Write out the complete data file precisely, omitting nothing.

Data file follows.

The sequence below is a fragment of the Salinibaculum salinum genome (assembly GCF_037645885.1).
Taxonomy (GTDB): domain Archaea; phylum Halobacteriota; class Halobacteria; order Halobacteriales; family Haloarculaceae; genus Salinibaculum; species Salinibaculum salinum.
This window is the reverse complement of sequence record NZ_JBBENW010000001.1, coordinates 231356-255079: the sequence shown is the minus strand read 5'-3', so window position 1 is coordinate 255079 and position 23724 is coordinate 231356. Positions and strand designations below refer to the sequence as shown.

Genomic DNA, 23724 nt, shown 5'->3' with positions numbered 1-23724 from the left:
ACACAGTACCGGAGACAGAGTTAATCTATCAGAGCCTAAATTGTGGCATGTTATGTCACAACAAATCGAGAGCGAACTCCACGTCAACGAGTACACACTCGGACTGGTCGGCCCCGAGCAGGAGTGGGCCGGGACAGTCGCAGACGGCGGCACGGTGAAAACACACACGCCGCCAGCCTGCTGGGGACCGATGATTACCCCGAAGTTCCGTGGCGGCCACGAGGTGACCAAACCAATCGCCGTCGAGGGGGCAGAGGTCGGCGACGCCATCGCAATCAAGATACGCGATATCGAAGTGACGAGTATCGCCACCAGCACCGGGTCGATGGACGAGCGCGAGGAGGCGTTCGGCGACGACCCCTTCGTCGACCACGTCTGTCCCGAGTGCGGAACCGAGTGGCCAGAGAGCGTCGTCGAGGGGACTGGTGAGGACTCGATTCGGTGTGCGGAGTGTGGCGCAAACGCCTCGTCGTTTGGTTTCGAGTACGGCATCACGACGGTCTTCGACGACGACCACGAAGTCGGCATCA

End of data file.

The sequence below is a fragment of the Salinibaculum salinum genome (assembly GCF_037645885.1).
Taxonomy (GTDB): domain Archaea; phylum Halobacteriota; class Halobacteria; order Halobacteriales; family Haloarculaceae; genus Salinibaculum; species Salinibaculum salinum.
This window is the reverse complement of sequence record NZ_JBBENW010000001.1, coordinates 231356-255079: the sequence shown is the minus strand read 5'-3', so window position 1 is coordinate 255079 and position 23724 is coordinate 231356. Positions and strand designations below refer to the sequence as shown.

Genomic DNA, 23724 nt, shown 5'->3' with positions numbered 1-23724 from the left:
ACACAGTACCGGAGACAGAGTTAATCTATCAGAGCCTAAATTGTGGCATGTTATGTCACAACAAATCGAGAGCGAACTCCACGTCAACGAGTACACACTCGGACTGGTCGGCCCCGAGCAGGAGTGGGCCGGGACAGTCGCAGACGGCGGCACGGTGAAAACACACACGCCGCCAGCCTGCTGGGGACCGATGATTACCCCGAAGTTCCGTGGCGGCCACGAGGTGACCAAACCAATCGCCGTCGAGGGGGCAGAGGTCGGCGACGCCATCGCAATCAAGATACGCGATATCGAAGTGACGAGTATCGCCACCAGCACCGGGTCGATGGACGAGCGCGAGGAGGCGTTCGGCGACGACCCCTTCGTCGACCACGTCTGTCCCGAGTGCGGAACCGAGTGGCCAGAGAGCGTCGTCGAGGGGACTGGTGAGGACTCGATTCGGTGTGCGGAGTGTGGCGCAAACGCCTCGTCGTTTGGTTTCGAGTACGGCATCACGACGGTCTTCGACGACGACCACGAAGTCGGCATCA